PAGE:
Morning Brief

World Leaders Mark Auschwitz Liberation Without Poland

Disagreements between Poland and Russia cast a shadow over the World Holocaust Forum in Jerusalem.

Israeli President Reuven Rivlin gestures following a dinner reception at his official residence in Jerusalem, on Jan. 22.
Israeli President Reuven Rivlin gestures following a dinner reception at his official residence in Jerusalem, on Jan. 22. HEIDI LEVINE/POOL/AFP via Getty Images

Here is today’s Foreign Policy brief: World leaders are in Jerusalem to mark the 75th anniversary of the liberation of Auschwitz, China locks down the city of Wuhan amid fears of coronavirus as millions of Chinese prepare to travel for Lunar New Year, and opening arguments continue in Trump’s impeachment trial.

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World Leaders Gather in Jerusalem Amid Poland-Russia Feud

World leaders have gathered in Jerusalem today to commemorate the 75th anniversary of the liberation of Auschwitz, with U.S. Vice President Mike Pence, Russian President Vladimir Putin, Britain’s Prince Charles, and French President Emmanuel Macron speaking at the Holocaust memorial, Yad Vashem. There is one notable absence: Polish President Andrzej Duda, who declined to attend because Putin was given a speaking slot as a leader of a main Allied power.

Russia and Poland are embroiled in a disagreement over how World War II began, and particularly over the Soviet Union’s 1939 nonaggression pact with Germany. On Monday, Duda will lead another ceremony at the site of the Auschwitz-Birkenau death camp—to which Putin was not invited. The feud has cast a shadow over the commemoration, where Israel hoped to present a united front against anti-Semitism.

What is the feud about? In recent months, Putin’s government has downplayed parts of the Soviet Union’s World War II legacy—such as attacking Poland from the east as Germany attacked it from the west in 1939—and highlighted its role in the liberation of Poland from the Nazis. That’s led Poland to accuse Russia of rewriting history.

Putin last month appeared to blame Poland for the outbreak of war—remarks that were unusual even by his standards. While Putin has clearly done some archival research, his historical revisionism wouldn’t earn him a passing grade at any reputable university, Sergey Radchenko argues in FP.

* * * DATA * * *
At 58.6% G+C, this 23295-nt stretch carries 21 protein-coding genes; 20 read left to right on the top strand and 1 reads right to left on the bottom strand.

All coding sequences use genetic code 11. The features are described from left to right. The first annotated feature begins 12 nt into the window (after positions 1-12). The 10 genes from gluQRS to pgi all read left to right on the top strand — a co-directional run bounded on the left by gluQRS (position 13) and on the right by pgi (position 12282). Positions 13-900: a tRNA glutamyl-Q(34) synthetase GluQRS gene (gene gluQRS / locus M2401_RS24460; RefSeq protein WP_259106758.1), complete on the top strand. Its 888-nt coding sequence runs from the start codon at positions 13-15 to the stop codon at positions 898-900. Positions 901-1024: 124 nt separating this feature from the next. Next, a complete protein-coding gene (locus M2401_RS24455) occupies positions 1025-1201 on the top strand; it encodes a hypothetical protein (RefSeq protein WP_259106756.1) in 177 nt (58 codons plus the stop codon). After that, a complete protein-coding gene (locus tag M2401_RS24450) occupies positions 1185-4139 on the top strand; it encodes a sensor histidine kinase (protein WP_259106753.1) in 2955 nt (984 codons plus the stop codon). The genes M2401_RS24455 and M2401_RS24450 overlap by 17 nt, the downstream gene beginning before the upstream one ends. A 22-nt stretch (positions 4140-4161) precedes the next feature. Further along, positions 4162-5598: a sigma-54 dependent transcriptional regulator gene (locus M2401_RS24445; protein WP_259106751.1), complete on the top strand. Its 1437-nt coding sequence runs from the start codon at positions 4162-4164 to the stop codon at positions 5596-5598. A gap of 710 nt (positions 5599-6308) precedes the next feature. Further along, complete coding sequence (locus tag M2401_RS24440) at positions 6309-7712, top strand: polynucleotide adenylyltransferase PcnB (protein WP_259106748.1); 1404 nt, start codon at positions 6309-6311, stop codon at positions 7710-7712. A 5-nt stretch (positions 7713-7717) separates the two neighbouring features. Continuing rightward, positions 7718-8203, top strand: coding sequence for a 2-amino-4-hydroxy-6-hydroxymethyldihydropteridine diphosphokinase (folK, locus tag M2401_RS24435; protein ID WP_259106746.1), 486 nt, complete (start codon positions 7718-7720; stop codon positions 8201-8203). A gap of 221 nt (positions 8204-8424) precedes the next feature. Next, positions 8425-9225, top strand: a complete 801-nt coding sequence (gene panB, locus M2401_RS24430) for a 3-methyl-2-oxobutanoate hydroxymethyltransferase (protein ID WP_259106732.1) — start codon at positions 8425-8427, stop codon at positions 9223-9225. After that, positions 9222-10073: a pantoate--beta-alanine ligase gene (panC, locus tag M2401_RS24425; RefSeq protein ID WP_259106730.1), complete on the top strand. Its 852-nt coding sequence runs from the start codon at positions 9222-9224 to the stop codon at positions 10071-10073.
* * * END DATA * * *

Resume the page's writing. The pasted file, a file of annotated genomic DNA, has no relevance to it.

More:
What about Polish revisionism? Poland, meanwhile, has faced criticism that it is ignoring the role of some Poles who aided the Nazis. Indeed, the Polish government’s own questioning of Poles’ role in the Holocaust—and its effort to criminalize any mention of Polish responsibility—led to a diplomatic standoff with Israel last year and prompted Israel’s foreign minister to declare that Poles “suckle anti-Semitism with their mother’s milk.”

Historical memory. At a state dinner in Jerusalem on Wednesday, speakers urged those in attendance to unite in the fight against modern anti-Semitism. There has been speculation that the event in Israel is biased because it was organized by a Russian-Jewish billionaire with ties to Putin. Avner Shalev, the chairman of Yad Vashem, denied those rumors. “We’re in the business of historical truth,” he told the New York Times. “We don’t want to play any political game.”


What We’re Following Today

Lunar New Year kicks off amid virus crisis. Wuhan, China’s seventh largest city—with approximately 11 million people—faces a partial quarantine from 10 a.m. Chinese time today, according to a newly issued government notice. Flights, long-haul buses, and trains from the city, have been canceled. The closure of a major transport hub comes as hundreds of millions of Chinese begin traveling for the Lunar New Year. Already some people have canceled trips or planned to avoid public spaces.

On Wednesday, Chinese officials confirmed more 544 cases of the virus and 17 deaths within China, with the virus now spreading beyond the country’s borders. Five other countries have also reported cases, and airports around the world have stepped up screening of travelers from China.